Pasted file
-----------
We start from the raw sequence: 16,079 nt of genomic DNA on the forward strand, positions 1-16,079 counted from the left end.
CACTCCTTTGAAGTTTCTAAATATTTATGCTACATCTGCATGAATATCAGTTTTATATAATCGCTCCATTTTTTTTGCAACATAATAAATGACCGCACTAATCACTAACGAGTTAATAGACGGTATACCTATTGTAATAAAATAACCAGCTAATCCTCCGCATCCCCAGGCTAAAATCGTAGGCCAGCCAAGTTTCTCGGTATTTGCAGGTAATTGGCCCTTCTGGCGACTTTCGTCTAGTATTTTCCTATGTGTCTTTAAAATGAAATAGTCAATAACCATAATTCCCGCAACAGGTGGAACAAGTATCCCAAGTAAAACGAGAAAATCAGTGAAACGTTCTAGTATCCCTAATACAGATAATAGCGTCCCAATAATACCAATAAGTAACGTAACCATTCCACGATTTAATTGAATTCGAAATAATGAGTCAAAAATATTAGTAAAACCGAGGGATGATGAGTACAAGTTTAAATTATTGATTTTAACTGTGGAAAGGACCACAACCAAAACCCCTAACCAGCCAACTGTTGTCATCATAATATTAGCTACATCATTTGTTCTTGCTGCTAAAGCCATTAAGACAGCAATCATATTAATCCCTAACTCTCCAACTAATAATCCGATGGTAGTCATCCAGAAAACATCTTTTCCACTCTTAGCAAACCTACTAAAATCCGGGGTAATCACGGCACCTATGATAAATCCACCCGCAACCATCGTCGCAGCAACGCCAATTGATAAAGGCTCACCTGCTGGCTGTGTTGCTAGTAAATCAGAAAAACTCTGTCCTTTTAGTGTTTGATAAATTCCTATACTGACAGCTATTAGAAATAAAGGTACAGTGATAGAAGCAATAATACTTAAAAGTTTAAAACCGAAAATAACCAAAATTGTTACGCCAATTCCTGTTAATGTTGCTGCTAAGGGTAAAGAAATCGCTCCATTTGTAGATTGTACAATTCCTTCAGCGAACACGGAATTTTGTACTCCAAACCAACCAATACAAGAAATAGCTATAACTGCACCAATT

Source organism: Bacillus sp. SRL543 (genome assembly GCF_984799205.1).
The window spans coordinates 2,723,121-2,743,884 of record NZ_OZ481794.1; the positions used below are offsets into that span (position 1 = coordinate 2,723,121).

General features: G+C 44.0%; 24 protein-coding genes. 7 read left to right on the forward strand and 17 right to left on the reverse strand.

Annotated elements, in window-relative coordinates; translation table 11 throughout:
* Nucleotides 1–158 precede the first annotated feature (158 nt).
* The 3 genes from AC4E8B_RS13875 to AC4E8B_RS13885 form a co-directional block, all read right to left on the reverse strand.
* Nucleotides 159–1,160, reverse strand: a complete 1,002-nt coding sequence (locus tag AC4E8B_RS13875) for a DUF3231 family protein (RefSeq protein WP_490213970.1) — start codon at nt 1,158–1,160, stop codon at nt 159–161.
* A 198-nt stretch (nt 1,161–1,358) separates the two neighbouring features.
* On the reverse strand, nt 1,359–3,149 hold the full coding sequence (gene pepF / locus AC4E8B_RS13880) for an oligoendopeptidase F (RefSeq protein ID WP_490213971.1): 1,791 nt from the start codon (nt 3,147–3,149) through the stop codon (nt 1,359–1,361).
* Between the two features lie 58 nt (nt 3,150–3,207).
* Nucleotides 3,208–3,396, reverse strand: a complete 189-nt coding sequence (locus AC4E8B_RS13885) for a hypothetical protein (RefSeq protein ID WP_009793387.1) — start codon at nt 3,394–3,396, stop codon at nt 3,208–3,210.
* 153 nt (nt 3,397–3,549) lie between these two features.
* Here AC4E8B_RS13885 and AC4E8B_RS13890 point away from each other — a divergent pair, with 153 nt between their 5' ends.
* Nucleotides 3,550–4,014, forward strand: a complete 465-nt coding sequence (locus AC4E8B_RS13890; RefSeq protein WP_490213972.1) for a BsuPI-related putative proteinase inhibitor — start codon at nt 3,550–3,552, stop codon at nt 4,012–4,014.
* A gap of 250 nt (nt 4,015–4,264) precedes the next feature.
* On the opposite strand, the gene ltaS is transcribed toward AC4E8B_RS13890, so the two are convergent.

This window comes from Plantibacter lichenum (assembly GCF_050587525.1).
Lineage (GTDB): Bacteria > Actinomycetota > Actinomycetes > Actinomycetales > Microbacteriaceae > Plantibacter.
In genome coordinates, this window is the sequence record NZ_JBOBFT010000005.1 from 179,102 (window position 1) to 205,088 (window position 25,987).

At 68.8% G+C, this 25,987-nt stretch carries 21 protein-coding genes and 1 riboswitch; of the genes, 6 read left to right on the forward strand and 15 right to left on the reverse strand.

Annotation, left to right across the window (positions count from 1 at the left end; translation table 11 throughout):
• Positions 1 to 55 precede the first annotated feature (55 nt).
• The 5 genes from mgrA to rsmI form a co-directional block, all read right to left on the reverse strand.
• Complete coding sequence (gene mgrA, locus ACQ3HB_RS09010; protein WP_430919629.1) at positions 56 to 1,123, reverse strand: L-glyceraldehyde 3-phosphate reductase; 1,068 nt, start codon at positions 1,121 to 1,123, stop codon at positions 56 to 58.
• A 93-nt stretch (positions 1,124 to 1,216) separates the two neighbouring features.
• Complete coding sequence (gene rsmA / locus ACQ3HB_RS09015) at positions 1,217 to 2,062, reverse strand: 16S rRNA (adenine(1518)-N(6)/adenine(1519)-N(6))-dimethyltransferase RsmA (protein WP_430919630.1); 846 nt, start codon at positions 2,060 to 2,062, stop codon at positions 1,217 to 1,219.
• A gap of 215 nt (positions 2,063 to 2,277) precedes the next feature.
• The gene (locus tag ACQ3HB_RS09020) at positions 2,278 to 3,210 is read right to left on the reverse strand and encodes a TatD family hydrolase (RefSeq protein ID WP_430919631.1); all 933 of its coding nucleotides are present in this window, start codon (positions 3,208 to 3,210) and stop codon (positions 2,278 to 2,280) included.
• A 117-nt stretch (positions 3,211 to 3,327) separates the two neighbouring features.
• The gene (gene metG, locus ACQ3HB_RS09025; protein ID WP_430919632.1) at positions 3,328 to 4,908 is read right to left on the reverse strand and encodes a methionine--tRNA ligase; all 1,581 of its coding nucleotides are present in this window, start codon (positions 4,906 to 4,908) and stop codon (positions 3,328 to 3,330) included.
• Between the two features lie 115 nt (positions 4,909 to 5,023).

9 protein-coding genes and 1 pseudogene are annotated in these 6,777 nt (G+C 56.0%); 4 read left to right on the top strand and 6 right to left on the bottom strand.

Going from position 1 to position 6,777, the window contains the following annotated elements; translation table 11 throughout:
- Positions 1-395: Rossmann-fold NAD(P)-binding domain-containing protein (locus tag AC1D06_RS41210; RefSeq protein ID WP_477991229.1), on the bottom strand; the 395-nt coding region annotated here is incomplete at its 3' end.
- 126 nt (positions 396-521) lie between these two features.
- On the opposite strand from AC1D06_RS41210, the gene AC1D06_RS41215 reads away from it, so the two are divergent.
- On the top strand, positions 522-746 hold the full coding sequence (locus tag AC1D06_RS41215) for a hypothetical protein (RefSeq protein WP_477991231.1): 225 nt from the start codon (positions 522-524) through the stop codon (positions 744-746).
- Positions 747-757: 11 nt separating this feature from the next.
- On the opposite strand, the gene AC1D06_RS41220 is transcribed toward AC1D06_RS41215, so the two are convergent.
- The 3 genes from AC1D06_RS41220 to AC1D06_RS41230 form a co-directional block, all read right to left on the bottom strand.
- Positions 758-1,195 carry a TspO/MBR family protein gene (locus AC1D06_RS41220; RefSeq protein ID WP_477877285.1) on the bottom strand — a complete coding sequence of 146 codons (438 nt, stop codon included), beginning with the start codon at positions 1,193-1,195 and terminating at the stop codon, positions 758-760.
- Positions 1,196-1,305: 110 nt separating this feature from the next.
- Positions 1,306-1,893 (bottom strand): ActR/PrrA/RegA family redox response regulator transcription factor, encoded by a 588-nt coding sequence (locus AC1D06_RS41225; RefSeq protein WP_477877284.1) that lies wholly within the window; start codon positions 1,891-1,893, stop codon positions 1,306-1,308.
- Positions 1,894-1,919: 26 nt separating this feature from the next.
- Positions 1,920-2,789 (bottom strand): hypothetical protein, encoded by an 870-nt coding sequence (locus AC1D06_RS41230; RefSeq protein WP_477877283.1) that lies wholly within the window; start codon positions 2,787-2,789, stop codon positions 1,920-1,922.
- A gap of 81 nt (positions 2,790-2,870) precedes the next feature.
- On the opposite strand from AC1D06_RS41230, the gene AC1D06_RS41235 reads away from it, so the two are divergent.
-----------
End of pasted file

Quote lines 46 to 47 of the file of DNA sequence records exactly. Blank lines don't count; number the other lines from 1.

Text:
- Positions 1,894-1,919: 26 nt separating this feature from the next.
- Positions 1,920-2,789 (bottom strand): hypothetical protein, encoded by an 870-nt coding sequence (locus AC1D06_RS41230; RefSeq protein WP_477877283.1) that lies wholly within the window; start codon positions 2,787-2,789, stop codon positions 1,920-1,922.